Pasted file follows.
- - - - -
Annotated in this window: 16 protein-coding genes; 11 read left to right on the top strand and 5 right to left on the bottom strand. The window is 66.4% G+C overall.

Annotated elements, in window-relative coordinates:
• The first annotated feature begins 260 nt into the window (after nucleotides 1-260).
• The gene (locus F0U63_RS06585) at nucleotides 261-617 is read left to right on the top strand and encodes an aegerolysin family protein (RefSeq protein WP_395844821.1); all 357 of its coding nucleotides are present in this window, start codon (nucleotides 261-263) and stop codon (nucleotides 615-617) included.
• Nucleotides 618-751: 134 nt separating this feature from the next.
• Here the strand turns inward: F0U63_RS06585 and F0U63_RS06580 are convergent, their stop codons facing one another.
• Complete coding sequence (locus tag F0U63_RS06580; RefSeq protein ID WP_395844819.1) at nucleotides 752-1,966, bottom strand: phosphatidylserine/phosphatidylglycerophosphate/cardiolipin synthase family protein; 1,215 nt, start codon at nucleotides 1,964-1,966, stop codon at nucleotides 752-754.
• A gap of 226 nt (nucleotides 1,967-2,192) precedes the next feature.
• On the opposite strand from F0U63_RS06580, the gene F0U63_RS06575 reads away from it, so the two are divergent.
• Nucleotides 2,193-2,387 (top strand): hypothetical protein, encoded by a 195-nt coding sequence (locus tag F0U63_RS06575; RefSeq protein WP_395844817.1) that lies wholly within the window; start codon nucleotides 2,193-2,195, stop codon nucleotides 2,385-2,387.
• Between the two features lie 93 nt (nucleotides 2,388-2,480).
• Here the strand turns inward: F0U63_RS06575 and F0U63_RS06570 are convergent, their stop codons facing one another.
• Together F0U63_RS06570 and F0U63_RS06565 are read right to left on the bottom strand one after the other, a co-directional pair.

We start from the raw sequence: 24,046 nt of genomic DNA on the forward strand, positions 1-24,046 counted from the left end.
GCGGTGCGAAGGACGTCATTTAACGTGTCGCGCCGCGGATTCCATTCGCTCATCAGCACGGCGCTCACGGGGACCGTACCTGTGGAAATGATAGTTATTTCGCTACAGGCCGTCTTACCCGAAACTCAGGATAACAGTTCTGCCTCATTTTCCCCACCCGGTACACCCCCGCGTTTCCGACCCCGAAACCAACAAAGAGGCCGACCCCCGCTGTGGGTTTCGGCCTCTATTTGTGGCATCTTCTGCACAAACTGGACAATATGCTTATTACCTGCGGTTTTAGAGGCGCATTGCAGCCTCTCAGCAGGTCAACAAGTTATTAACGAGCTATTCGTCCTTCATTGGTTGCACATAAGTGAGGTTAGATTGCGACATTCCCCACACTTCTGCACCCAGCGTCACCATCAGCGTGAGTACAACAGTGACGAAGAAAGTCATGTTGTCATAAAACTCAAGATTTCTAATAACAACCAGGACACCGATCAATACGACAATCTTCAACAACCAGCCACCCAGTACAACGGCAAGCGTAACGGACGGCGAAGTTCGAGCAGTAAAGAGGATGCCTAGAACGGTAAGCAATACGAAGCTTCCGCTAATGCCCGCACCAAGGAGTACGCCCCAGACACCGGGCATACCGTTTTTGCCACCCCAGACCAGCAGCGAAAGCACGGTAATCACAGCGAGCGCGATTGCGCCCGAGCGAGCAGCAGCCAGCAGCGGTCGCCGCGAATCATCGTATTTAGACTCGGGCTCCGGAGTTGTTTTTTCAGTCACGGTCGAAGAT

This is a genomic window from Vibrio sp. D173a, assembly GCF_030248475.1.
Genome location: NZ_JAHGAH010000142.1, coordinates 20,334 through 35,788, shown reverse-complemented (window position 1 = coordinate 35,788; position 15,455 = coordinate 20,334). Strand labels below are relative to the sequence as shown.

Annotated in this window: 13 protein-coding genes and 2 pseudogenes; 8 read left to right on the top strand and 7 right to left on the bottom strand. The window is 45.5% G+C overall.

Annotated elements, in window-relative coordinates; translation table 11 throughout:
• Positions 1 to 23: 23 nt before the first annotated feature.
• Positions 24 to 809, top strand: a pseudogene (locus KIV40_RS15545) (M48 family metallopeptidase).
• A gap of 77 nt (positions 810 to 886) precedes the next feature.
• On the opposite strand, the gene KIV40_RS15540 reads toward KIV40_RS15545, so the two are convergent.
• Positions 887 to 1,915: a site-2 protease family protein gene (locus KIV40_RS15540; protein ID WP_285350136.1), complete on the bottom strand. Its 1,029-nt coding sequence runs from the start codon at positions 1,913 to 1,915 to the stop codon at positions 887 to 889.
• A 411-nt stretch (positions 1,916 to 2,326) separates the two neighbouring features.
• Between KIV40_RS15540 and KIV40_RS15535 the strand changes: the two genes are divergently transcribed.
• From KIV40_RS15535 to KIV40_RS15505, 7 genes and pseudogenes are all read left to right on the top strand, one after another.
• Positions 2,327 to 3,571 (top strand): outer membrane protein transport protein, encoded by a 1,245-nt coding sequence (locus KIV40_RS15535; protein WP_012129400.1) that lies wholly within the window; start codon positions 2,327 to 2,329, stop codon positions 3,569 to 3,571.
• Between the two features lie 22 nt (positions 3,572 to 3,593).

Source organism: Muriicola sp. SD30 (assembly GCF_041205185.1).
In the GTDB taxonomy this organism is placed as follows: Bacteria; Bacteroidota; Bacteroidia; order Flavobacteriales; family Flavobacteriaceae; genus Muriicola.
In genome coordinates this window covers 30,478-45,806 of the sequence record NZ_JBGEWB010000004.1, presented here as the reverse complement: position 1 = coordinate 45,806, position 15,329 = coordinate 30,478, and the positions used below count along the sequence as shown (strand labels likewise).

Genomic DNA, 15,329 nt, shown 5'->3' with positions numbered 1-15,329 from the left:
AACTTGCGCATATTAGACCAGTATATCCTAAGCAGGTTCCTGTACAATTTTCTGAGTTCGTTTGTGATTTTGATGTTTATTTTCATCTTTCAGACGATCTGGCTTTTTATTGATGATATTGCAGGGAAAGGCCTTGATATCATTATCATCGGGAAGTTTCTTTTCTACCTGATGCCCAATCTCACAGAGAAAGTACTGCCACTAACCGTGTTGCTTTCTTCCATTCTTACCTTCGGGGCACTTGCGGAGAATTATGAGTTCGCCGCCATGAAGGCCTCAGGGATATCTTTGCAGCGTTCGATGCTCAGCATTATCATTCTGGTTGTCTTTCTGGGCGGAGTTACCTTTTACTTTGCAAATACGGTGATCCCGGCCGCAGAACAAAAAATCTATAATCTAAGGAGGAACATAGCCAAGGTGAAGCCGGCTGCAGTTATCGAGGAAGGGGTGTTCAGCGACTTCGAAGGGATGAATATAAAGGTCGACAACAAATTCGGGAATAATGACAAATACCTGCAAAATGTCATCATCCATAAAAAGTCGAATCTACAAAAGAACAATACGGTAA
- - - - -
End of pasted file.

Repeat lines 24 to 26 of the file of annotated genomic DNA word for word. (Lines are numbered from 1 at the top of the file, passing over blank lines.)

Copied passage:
• Positions 887 to 1,915: a site-2 protease family protein gene (locus KIV40_RS15540; protein ID WP_285350136.1), complete on the bottom strand. Its 1,029-nt coding sequence runs from the start codon at positions 1,913 to 1,915 to the stop codon at positions 887 to 889.
• A 411-nt stretch (positions 1,916 to 2,326) separates the two neighbouring features.
• Between KIV40_RS15540 and KIV40_RS15535 the strand changes: the two genes are divergently transcribed.